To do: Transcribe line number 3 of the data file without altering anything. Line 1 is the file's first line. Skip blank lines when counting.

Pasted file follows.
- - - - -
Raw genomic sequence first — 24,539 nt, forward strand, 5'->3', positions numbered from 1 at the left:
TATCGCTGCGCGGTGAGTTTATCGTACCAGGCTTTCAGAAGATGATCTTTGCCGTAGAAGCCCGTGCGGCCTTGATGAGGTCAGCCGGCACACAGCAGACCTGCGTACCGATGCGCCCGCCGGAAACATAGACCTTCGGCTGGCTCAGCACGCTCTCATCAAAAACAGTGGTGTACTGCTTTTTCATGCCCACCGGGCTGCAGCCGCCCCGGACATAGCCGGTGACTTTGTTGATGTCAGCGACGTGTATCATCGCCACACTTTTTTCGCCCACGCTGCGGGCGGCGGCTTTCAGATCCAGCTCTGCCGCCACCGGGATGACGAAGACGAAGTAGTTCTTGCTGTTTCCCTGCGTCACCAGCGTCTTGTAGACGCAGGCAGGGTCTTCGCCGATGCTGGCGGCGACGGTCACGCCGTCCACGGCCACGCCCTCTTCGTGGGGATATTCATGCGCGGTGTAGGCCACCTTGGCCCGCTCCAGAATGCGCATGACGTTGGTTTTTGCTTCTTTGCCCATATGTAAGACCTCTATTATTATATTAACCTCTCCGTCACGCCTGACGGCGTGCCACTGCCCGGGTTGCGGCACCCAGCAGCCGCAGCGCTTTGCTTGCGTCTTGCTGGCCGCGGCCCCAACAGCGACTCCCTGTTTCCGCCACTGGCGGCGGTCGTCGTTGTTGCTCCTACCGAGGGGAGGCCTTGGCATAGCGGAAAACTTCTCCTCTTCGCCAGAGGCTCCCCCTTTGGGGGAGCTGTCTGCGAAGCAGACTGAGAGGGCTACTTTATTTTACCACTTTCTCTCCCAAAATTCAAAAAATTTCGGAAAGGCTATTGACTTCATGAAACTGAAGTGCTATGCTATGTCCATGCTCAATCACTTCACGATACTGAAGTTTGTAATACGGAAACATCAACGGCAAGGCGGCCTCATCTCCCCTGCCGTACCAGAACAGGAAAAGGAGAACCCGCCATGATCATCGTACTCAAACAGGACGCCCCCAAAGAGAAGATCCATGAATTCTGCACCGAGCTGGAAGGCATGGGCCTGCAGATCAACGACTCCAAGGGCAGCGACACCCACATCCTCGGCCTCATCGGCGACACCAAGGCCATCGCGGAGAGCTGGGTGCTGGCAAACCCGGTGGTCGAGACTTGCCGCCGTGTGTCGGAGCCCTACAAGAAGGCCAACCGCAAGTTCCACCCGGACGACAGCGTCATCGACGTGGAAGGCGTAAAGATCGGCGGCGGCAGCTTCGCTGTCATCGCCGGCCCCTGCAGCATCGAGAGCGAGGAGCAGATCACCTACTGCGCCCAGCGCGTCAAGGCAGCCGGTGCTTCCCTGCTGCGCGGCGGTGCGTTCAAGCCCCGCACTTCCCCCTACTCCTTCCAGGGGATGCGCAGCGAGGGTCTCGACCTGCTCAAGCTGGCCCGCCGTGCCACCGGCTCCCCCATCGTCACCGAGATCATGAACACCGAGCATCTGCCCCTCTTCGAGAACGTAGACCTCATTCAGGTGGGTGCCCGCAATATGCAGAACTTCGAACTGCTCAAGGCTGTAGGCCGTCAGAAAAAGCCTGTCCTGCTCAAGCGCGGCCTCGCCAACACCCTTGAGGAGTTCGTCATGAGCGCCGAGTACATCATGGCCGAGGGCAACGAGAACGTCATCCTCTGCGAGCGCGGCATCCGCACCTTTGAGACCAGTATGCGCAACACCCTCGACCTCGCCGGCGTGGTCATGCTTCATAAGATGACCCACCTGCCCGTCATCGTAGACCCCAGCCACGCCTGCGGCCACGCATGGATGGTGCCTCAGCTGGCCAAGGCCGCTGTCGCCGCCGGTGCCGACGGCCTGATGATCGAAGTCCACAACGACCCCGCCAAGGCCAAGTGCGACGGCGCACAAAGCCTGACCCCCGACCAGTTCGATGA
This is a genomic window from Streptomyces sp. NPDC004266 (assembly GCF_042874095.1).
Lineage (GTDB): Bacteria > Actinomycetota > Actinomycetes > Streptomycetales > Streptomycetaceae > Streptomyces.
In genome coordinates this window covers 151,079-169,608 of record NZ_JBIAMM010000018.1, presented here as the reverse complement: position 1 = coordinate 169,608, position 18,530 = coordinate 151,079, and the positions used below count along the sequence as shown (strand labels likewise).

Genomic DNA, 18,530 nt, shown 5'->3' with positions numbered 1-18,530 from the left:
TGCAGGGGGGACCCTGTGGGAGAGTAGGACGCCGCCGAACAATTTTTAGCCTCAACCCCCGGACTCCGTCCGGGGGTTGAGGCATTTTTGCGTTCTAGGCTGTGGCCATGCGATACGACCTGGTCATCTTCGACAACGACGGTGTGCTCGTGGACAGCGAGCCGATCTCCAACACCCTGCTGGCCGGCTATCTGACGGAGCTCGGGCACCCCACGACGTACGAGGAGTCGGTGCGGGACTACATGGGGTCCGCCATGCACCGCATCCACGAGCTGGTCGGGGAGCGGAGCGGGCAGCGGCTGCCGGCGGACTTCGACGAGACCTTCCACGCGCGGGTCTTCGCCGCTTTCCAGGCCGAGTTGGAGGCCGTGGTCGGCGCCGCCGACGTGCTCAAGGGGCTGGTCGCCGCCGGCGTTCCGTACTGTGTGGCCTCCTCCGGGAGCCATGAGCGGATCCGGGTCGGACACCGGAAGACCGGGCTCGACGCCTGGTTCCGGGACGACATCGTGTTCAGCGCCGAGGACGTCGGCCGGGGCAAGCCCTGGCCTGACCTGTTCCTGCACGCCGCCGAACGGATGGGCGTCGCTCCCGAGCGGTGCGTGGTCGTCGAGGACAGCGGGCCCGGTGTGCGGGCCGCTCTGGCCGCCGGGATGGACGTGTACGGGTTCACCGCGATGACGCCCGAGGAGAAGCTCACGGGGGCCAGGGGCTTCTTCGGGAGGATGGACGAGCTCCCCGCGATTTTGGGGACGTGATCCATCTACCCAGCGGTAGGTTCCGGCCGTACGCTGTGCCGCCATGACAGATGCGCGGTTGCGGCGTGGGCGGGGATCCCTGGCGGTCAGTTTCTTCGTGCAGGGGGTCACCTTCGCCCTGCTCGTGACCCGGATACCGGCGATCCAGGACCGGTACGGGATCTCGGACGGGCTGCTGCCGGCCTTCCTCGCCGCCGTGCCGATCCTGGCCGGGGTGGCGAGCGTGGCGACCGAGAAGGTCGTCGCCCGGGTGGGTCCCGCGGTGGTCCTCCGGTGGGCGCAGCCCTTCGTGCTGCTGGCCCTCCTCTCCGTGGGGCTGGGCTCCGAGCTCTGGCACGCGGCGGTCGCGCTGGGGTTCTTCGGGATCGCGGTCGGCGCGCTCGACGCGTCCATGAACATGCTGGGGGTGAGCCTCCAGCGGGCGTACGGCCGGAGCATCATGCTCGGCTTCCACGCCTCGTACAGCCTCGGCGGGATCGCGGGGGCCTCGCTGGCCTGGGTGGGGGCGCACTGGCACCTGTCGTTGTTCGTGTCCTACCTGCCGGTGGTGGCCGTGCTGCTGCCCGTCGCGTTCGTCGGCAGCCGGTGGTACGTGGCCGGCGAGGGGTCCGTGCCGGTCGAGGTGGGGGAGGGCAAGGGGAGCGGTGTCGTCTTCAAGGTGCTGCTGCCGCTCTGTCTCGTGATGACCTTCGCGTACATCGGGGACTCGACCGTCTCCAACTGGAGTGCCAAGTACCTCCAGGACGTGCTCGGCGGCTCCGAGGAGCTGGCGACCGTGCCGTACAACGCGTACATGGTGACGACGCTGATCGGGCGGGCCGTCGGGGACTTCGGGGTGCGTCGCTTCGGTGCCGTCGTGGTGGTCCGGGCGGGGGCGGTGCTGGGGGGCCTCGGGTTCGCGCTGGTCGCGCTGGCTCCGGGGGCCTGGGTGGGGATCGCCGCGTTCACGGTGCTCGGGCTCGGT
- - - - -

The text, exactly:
This is a genomic window from Streptomyces sp. NPDC004266 (assembly GCF_042874095.1).